In between those two disasters, Poroshenko had lunch at the White House, where he was handed $335 million and the promise of $1 billion more in the near future.

Poroshenko’s power lunch is the latest iteration of what is by now a predictable pattern. Every few months, new corruption allegations rock the government; Western diplomats fly in to issue rebukes and pleas for Ukraine’s leaders to think of their people; Kiev promises to do better; the West relents. In the meantime, reforms stagnate, the grip of the oligarchs tightens, and the Ukrainian people grow even more disillusioned.

The reason for the West’s seemingly endless patience is obvious: It’s called Moscow. It’s hard to imagine Kiev’s brazen kleptocracy being handed dozens of “last” chances if Ukraine were involved in a conflict with, say, Burkina Faso. But Kiev is in a standoff with Russia, a land considered by many in NATO to be a top threat, which gives Ukraine a symbolic and strategic importance.

Nobody understands — and exploits — this better than Kiev’s oligarchs. This is why any attempt to make Kiev accept responsibility for the lack of reforms sets off an explosion of indignant rejoinders reminding the West that the oligarchs are standing up to Russia, fighting for democracy, and defending Western values. (See: Poroshenko’s response to a March 31 New York Times editorial titled “Ukraine’s Unyielding Corruption,” which warned that the U.S. “cannot continue to shovel money into a corrupt swamp” unless Kiev makes significant reforms. Poroshenko’s response was to accuse the Times – whose editorial board has been extraordinarily sympathetic to his post-Maidan government – of participating in the “hybrid war” being waged against Ukraine by the Kremlin. )

From a realpolitik standpoint, shoveling money into a corrupt swamp is not necessarily a losing strategy. During the Cold War, America and the Soviet Union used it to secure the allegiances of regimes, juntas, and dictators whose financial, not to mention human rights policies left much to be desired. The problem, aside from the moral implications, is that the Our Man in Kiev approach won’t work in Ukraine. Washington may have infinite patience with Poroshenko; the Ukrainian people will not.

In the fall of 2013, pent-up anger at Viktor Yanukovych, a corrupt Russian-backed oligarch who flouted the rule of law, erupted onto the streets of Kiev. Replacing corruption with the rule of law is part of what fueled the Maidan uprising, drove millions to endure freezing conditions and the billy clubs and bullets of riot police. Three years later, hints of that anger are once again surfacing in news and social media — except this time they’re directed at Poroshenko, a Western-backed oligarch.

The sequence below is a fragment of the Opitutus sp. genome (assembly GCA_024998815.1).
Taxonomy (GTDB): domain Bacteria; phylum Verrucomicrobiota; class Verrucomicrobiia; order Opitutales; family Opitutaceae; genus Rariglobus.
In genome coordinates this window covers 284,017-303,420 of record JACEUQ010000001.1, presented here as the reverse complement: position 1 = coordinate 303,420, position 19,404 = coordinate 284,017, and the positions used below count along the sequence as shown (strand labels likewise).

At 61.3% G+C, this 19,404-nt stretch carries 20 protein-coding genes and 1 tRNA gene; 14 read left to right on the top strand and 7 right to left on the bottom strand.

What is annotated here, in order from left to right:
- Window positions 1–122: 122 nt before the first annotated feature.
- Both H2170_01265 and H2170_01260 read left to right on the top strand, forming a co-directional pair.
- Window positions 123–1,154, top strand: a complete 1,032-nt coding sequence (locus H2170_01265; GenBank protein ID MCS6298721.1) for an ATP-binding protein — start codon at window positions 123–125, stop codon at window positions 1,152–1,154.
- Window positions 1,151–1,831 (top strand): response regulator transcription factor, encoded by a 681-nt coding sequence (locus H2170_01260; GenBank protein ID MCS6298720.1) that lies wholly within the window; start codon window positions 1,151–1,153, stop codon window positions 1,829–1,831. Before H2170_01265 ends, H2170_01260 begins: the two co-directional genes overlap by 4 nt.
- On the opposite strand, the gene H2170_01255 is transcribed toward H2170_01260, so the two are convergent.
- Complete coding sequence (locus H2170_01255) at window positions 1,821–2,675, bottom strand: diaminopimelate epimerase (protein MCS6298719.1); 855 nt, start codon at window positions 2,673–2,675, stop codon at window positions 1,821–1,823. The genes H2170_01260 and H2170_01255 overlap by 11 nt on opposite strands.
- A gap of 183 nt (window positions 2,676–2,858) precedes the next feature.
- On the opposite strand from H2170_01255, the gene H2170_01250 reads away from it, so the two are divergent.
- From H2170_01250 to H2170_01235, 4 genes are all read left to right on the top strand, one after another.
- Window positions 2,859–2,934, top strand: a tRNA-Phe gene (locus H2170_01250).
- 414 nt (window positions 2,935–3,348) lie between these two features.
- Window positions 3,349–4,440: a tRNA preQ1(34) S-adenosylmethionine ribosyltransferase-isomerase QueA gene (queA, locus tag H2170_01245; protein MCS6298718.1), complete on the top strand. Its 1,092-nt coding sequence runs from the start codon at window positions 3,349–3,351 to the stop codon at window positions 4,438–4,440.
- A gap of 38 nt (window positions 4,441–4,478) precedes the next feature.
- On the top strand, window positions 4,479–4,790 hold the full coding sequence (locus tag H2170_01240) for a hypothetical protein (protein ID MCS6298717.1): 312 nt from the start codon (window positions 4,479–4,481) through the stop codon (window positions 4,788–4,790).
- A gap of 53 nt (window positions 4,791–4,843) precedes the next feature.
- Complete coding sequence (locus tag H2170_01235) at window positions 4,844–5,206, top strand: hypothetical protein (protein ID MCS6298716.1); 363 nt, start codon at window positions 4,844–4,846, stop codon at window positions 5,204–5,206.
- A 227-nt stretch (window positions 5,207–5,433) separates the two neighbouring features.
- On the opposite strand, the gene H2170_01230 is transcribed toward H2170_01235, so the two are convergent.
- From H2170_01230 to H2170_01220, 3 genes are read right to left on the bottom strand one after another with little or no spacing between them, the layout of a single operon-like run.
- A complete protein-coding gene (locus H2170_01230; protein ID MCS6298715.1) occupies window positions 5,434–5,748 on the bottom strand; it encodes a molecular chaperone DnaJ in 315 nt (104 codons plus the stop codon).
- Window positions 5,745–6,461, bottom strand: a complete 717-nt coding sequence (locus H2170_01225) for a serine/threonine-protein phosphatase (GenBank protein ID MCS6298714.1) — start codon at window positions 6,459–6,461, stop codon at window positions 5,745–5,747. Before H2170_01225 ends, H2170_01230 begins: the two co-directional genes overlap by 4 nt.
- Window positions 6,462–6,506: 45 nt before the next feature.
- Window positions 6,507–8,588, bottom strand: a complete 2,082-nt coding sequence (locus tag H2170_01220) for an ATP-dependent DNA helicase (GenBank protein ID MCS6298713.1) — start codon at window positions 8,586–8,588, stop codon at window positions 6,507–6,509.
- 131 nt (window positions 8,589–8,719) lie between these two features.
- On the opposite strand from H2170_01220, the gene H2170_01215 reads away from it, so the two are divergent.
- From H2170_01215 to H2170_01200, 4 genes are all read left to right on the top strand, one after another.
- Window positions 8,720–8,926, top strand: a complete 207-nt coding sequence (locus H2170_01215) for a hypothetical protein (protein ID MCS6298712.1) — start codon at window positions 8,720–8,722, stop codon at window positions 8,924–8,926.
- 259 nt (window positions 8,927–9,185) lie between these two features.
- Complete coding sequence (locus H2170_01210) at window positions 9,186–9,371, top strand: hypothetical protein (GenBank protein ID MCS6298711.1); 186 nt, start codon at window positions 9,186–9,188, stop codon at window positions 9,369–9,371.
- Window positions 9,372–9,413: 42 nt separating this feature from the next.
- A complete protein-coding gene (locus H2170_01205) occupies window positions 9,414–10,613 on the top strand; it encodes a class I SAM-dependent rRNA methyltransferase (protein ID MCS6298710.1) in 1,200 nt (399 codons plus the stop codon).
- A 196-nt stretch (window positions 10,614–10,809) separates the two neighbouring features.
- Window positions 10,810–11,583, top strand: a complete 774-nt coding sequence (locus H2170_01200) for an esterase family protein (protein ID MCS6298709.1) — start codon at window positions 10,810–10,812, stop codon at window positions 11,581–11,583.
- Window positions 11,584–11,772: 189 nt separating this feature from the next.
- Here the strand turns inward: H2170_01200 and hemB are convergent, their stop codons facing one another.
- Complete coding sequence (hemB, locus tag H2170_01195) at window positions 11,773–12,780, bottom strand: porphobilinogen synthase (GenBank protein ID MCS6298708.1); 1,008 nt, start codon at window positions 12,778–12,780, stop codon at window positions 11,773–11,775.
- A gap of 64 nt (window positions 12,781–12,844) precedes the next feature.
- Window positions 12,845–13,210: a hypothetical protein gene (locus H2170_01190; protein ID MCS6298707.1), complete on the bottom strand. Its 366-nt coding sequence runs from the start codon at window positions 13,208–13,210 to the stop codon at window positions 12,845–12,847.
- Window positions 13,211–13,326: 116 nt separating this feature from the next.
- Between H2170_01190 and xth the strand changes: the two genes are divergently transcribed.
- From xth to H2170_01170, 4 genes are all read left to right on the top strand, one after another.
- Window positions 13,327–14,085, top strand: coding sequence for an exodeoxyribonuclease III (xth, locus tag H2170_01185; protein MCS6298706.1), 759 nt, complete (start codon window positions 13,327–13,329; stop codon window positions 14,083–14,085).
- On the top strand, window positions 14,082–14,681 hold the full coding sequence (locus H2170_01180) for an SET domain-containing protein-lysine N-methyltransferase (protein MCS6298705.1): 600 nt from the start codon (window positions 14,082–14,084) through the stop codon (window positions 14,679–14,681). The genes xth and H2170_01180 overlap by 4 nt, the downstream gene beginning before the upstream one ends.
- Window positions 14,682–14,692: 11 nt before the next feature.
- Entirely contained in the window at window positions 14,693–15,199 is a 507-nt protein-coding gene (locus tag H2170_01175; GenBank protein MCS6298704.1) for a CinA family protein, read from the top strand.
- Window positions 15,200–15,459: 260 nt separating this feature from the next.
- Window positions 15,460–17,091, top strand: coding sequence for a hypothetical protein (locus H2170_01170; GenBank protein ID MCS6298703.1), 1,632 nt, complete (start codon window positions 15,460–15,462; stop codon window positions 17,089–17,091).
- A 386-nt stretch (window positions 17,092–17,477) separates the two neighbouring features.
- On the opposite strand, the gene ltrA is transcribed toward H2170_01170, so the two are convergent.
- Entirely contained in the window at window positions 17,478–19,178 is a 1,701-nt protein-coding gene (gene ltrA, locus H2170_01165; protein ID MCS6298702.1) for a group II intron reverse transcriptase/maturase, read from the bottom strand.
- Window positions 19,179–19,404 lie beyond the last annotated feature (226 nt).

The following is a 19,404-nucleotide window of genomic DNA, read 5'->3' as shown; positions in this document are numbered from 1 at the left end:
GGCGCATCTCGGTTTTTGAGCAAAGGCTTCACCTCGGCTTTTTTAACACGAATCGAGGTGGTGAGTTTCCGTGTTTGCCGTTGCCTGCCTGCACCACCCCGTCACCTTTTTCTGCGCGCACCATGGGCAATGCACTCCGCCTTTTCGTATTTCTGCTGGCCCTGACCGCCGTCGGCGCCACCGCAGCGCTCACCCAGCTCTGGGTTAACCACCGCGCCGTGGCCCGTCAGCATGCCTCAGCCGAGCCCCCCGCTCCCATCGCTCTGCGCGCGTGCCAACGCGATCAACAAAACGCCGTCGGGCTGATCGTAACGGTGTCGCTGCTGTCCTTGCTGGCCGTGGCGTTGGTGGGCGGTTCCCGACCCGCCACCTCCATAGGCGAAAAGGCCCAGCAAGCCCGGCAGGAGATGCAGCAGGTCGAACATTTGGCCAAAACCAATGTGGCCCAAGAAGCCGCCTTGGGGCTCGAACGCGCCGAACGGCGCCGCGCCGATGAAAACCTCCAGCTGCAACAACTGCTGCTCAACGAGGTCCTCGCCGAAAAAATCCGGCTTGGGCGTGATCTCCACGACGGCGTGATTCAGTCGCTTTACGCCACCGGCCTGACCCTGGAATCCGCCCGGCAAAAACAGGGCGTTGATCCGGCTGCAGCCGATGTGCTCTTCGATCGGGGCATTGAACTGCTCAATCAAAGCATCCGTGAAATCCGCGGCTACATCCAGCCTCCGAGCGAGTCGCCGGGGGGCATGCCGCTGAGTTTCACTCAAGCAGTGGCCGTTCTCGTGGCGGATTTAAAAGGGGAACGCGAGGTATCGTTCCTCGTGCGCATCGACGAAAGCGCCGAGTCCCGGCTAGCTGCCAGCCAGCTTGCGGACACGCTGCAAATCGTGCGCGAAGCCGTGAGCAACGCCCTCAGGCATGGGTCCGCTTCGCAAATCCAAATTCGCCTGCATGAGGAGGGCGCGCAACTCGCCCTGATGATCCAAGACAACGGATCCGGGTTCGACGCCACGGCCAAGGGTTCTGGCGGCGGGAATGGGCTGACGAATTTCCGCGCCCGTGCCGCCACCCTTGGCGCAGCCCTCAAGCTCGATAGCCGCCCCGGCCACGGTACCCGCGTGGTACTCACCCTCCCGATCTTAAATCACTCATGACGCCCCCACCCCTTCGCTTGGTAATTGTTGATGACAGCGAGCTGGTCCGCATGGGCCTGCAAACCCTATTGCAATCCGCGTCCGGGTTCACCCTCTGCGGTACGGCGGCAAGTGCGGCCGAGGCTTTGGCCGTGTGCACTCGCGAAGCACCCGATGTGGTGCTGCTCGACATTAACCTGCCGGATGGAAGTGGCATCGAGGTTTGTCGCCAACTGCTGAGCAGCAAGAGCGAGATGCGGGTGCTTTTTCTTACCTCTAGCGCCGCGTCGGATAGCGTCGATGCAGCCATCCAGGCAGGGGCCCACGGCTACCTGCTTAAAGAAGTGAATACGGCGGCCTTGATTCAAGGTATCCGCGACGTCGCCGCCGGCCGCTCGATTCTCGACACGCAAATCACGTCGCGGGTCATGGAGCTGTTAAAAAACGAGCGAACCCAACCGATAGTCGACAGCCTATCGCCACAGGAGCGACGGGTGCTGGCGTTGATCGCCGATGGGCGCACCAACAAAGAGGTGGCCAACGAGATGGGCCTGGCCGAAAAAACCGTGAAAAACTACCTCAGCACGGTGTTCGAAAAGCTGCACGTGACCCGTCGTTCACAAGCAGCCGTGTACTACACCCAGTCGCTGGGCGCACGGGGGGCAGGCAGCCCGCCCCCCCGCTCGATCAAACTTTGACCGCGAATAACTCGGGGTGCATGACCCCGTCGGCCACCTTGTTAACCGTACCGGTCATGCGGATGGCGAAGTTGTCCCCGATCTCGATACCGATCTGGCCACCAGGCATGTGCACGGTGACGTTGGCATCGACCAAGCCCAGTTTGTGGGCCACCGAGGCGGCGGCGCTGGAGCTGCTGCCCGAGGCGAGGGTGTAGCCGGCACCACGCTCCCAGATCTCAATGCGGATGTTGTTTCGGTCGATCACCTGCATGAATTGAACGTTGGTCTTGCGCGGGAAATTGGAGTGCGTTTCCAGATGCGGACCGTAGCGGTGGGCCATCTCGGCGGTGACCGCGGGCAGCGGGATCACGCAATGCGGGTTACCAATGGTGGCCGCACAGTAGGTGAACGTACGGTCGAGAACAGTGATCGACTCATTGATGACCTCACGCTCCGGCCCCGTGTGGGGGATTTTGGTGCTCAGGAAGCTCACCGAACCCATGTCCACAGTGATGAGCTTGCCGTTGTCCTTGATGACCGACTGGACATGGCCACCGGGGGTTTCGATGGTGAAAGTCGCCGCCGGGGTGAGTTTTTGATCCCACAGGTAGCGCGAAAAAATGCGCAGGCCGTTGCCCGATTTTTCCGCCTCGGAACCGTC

While the West is distracted by U.S. elections and the migrant crisis, Ukraine is turning into a 45 million person, Texas-sized pressure cooker in the middle of Europe. With every new scandal, with every editorial comparing Poroshenko to his overthrown predecessor, with every reformer resigning in frustration, the pressure grows. Sooner or later, Poroshenko, or someone in his circle, will do something so unforgivable and outrageous that it’ll ignite a new wave of protests.

The difference between Ukraine in 2013 and 2016, however, is two years of war, nearly 10,000 casualties, and over 2 million refugees and internally displaced persons. Ukraine is flooded with weapons, has a hostile population in the southeastern regions, a disillusioned military, an economy fresh from teetering on the brink of collapse, and, most importantly, heavily armed battalions of far-right fighters. Another uprising is likely to push the country toward disintegration.

One telling bit of news that emerged from the Panama Papers leak is that Ukraine’s constitution does not have a process for impeaching the president. Indeed, in a nation with such abysmally low trust in the government, no such process is needed: Any impeachment proceedings will take place in the streets, as in 2004 and 2014, amid burning tires and screams of gan’ba! (shame!). Neither Ukraine nor Europe can afford for this to happen now.

The West must recognize this danger, drop its charade of portraying Poroshenko as a paladin of democracy, and start forcing him to enact visible, tangible reforms. Anemic recommendations, such as the State Department’s vague wish for “a new cabinet that is committed to implementing needed reforms,” aren’t going to cut it. Syria and Libya are straining Europe to the breaking point – imagine what a failed state of 45 million people in the middle of Europe will do.

Photo credit: EPA